Online Exhibits - Lincoln in Kansas, Part 4
The War President
Abraham Lincoln's election pushed the country towards Civil War. Southern states began to leave the Union, and war began just a little over a month into his term. The first shots were fired less than three months after Kansas became a state.
The Civil War included fighting west of the Mississippi. While few battles were fought in Kansas, the state's troops saw action in neighboring states. The Second Kansas Cavalry fought in Missouri, Arkansas and Oklahoma (then known as Indian Territory). This is the unit's regimental flag (top, right).
New Englander Harriet Beecher Stowe's book, Uncle Tom’s Cabin, is sometimes credited with inciting the Civil War. The book's images of slavery inflamed opinions in both the North and South.
An ordinary looking sofa in the museum collections has a unique connection to Stowe. The author was said to have sat on the sofa in Ohio while listening to stories that inspired scenes in her famous novel.
Legend has it that Lincoln said upon meeting Stowe, "So you're the little woman who started this great war."
Lincoln signed legislation establishing National Cemeteries in 1862. This included the existing graveyards at Kansas forts Leavenworth and Scott. These cemeteries were designated to honor fallen Civil War soldiers.
This is the Fort Leavenworth National Cemetery in northeast Kansas (center, left).
A tribute to the president came in the naming of Fort Lincoln, a small army base near Fort Scott during the Civil War.
As one of the state's first U.S. senators, James Lane wasted no time in making Lincoln's acquaintance.
Lane organized a group of Kansans to camp out at the White House to protect Lincoln in the early weeks of the war. The Confederacy was located less than a mile away, just across the Potomac River. Lincoln appreciated the efforts of Lane and his Frontier Guard.
Lane also was responsible for recruiting the first African American regiment in the northern states--the First Kansas Colored Infantry. This took place months before Lincoln's order allowing black troops in the federal army.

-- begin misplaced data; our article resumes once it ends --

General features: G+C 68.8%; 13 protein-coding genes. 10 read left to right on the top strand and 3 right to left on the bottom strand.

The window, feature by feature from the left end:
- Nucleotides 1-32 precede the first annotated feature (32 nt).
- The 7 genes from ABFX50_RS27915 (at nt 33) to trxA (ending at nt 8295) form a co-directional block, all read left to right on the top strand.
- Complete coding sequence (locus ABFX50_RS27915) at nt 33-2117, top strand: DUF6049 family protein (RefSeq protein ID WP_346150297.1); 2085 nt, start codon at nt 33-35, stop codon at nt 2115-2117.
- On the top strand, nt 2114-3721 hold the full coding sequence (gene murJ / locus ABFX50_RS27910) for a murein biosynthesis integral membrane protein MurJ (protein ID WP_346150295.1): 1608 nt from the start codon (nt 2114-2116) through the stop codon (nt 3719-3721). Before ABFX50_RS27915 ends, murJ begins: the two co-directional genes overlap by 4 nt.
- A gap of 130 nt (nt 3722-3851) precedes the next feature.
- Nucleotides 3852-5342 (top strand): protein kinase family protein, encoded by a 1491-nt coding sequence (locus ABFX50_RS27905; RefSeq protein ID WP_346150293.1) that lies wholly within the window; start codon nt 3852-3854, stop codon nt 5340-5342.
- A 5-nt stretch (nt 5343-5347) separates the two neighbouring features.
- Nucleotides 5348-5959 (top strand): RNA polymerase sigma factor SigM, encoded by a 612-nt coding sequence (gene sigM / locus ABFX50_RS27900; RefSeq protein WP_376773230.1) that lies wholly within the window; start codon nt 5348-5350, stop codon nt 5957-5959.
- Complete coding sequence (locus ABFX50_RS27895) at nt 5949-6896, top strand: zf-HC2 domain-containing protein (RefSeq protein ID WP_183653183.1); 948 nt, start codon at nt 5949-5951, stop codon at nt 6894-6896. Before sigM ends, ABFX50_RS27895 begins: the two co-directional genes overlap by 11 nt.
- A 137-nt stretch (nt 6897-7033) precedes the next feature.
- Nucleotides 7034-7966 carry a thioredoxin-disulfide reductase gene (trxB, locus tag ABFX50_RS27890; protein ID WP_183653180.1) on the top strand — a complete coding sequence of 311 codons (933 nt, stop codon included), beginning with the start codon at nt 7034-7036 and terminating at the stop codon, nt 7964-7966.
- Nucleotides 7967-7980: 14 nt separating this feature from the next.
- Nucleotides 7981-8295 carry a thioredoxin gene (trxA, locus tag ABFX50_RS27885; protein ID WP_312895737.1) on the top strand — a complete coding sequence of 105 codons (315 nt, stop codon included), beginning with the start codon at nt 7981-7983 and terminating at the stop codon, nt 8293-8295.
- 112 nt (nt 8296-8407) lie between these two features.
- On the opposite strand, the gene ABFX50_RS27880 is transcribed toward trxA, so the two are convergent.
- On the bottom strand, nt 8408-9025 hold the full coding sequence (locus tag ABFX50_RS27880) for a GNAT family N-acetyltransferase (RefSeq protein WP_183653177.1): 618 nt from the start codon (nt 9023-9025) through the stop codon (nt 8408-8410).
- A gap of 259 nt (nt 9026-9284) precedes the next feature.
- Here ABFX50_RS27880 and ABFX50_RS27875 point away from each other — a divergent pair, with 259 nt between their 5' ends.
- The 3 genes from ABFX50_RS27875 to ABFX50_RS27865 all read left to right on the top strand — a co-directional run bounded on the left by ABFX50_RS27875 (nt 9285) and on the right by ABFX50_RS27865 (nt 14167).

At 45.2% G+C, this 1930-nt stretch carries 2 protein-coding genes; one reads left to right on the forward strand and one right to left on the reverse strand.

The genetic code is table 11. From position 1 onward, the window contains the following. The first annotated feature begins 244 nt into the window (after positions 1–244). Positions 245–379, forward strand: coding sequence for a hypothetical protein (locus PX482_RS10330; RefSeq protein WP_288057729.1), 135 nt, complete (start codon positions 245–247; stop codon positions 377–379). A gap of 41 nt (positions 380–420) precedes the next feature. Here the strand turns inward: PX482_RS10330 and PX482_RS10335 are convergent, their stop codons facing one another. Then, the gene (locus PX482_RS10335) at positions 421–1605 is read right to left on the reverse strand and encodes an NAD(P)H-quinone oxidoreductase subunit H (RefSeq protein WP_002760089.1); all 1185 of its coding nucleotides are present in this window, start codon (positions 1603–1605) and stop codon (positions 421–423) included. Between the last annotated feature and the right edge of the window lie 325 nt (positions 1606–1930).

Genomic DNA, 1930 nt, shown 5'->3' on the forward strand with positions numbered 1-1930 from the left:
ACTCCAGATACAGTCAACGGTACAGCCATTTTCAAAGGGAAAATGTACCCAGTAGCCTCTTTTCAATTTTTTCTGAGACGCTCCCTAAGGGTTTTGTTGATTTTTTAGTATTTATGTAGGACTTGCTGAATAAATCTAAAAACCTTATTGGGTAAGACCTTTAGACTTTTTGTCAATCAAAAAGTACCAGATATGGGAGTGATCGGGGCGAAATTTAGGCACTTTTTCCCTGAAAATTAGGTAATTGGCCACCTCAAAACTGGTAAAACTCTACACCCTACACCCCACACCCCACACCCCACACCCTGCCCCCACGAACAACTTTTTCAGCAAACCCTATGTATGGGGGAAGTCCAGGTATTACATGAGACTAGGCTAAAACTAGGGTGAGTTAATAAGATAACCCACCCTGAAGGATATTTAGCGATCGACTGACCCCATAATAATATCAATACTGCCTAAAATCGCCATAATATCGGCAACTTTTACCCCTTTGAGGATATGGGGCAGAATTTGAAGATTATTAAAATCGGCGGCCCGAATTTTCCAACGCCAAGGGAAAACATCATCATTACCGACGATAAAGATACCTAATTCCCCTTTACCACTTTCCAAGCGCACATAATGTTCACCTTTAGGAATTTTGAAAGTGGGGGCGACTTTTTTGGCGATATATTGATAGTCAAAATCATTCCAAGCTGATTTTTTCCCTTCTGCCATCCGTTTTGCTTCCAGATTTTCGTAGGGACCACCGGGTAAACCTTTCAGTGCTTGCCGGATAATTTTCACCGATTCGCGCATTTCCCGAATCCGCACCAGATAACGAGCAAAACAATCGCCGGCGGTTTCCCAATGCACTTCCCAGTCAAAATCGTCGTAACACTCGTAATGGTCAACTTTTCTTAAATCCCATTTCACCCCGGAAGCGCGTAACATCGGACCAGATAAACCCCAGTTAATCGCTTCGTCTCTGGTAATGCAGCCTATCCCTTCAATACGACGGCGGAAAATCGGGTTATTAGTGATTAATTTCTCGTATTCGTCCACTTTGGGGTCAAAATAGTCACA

Another notable Kansas connection related to the Civil War was one of Lincoln's most successful generals, William Tecumseh Sherman. Before the war, Sherman had tried his luck at farming in Kansas and briefly practiced law in Leavenworth. He had little success at either endeavor.
The People's Business
Although the war often overshadows his presidency, Lincoln was concerned with so much more. The business of the nation had to continue, and he signed into law legislation that had far-reaching effects in Kansas.
The Morrill Land Grant College Act provided for the establishment of agricultural schools. Kansas State University (bottom, left) became the first college in America to be officially designated a land grant school in 1863.
Lincoln is known to have financially contributed to only one college in his lifetime. He gave $100 for the construction of Parmenter Hall at Baker University in Baldwin City, Kansas, in 1864.
The country witnessed the unlikely spectacle of a war-time presidential election when Lincoln was elected to a second term in late 1864. The president and many citizens hoped for a reunited country. The end of the war was nearing.
John Usher served as Lincoln's last Secretary of the Interior. John and his wife Margaret, like other Cabinet members and their wives, prepared for the Inaugural Ball in March, 1865. Margaret Usher wore this gown (bottom, right) to the ball. Just a little over a month later, the war officially ended.
The Ushers settled in Kansas after John left office.
Lincoln in Kansas is an online exhibit developed by the Kansas Museum of History.
- The Back Story - The Lincoln Douglas debates
- I Think I Would Go to Kansas - Lincoln's 1859 Kansas trip
- Rail Splitter of the West - Presidential campaigns
- The War President - Civil War years
- He Is In Glory - The assassination and its aftermath
- How Well Do You Know Abraham Lincoln? - Take our fun quiz
Contact us at KansasMuseum@kshs.org